Disadvantages of the local bus
- You will lose a day as you have to stay a day at Keylong.
- You will be travelling on the local bus which are tighter and less comfortable.
- Photo opportunities. I took the tourist bus with a window seat and had great photo opportunities and the windows were clean and easy to shoot through. Can’t say the local bus will be as easy.
Tourist Bus to Leh
I chose this option with no regrets. It is a 12 man mini-bus picking you up from the bridge in Manali Old town. Luggage is securely tied on the top of the bus.
Advantages of the tourist bus
- There is no overnight stop so the bus just goes all the way to Leh with some toilet and food breaks.
- The bus only has 12 passengers so is less tight. You have your own individual reclining seat. Top tip though, don’t sit at the back row (super bumpy). You are allocated seats so ensure you pick a non-back row seat when booking.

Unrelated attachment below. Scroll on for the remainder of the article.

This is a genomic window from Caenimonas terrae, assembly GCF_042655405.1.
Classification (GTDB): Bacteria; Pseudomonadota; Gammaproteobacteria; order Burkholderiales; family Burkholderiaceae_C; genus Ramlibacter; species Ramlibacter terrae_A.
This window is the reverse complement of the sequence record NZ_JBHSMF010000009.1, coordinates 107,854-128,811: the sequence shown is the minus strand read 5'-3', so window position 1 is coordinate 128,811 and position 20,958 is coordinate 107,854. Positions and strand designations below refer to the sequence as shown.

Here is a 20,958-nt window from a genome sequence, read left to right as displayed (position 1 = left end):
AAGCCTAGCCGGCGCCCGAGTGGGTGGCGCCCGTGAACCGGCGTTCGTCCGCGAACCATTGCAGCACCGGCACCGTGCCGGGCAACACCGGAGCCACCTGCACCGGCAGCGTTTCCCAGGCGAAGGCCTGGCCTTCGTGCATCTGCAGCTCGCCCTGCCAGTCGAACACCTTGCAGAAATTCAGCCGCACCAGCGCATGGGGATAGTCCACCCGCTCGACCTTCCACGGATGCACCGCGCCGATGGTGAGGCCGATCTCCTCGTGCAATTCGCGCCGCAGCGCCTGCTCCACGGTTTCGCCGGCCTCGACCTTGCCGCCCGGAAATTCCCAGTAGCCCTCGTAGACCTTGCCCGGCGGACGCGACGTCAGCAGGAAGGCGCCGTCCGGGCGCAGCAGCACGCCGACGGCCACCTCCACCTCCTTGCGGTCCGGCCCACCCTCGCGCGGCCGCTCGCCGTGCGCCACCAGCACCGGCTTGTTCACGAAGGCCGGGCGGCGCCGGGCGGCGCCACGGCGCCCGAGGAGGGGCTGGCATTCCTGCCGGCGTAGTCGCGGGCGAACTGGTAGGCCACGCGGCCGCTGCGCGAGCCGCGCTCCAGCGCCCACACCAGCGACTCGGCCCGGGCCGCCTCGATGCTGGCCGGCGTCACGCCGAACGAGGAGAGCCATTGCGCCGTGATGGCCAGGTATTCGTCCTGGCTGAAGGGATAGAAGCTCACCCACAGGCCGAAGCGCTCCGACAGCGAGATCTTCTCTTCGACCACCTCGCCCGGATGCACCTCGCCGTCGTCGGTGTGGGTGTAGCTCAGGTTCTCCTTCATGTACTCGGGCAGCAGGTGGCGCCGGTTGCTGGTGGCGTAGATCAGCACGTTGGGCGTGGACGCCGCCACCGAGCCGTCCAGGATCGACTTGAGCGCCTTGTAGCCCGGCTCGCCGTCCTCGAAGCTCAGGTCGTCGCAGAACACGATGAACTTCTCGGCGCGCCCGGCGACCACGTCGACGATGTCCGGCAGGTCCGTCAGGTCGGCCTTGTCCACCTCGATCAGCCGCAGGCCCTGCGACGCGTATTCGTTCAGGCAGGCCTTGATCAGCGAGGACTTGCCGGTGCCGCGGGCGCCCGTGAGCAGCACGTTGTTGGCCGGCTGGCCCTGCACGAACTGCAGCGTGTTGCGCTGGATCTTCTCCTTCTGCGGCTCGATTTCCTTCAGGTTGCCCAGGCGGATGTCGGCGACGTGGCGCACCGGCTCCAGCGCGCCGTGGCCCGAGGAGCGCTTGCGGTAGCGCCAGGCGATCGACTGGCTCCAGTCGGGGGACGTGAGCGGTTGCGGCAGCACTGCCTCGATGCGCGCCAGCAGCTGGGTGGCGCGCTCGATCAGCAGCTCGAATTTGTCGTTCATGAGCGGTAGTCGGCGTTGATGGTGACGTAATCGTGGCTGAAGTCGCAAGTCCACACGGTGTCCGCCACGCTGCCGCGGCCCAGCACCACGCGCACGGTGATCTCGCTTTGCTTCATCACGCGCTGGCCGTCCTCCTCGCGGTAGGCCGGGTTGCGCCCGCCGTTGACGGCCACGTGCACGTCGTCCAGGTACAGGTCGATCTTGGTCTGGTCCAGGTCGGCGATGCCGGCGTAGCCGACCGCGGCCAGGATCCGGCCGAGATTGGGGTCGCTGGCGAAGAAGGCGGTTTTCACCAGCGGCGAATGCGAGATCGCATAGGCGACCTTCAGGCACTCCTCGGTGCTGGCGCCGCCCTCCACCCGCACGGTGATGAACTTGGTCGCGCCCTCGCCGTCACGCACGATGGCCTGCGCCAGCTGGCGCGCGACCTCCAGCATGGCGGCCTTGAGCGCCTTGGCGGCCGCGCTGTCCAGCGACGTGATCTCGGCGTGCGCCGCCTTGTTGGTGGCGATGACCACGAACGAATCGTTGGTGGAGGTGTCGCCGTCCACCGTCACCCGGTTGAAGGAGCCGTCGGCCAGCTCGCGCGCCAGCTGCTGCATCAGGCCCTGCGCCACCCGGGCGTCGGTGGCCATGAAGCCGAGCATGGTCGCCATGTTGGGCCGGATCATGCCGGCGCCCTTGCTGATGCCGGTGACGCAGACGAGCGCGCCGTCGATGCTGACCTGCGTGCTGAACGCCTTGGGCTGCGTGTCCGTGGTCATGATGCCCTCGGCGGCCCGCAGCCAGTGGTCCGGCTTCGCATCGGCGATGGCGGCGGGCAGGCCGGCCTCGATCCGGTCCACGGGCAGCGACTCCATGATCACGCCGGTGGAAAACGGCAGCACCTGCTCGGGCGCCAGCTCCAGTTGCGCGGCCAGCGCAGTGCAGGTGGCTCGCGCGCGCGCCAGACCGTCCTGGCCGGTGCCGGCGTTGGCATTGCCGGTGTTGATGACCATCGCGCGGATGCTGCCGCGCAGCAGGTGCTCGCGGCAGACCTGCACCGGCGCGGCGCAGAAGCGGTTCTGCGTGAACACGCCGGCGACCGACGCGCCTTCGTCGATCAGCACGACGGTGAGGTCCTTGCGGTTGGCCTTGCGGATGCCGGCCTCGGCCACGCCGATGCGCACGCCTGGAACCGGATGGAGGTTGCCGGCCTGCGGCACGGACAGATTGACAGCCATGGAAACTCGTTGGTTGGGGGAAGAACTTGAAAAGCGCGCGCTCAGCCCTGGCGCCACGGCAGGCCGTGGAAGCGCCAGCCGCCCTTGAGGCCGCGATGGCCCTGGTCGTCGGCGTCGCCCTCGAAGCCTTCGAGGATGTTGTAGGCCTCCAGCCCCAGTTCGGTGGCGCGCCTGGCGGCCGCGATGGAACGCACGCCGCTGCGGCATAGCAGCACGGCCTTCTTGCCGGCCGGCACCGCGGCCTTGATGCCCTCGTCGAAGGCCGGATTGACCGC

- Get a window seat and enjoy the best photo opportunities.
- Air-Con. Not that you need it but I guess it depends on the season.
Disadvantages of the tourist bus
- It cost me 3,200 Rupees, which is more than the local bus.
- Arguably more dangerous, as one driver does the whole journey, and it’s a long journey. I can testify that the drivers are really excellent though and there were no signs of fatigue.
- Altitude Sickness. It will vary person to person. I did not suffer it, but saw other people throwing up and being sick. The bus takes you to 5,300M at the highest point. Here you can stop for photos at the second highest motorable pass in the world. In June, snow covers everything you can see.
The bus journey from Manali to Leh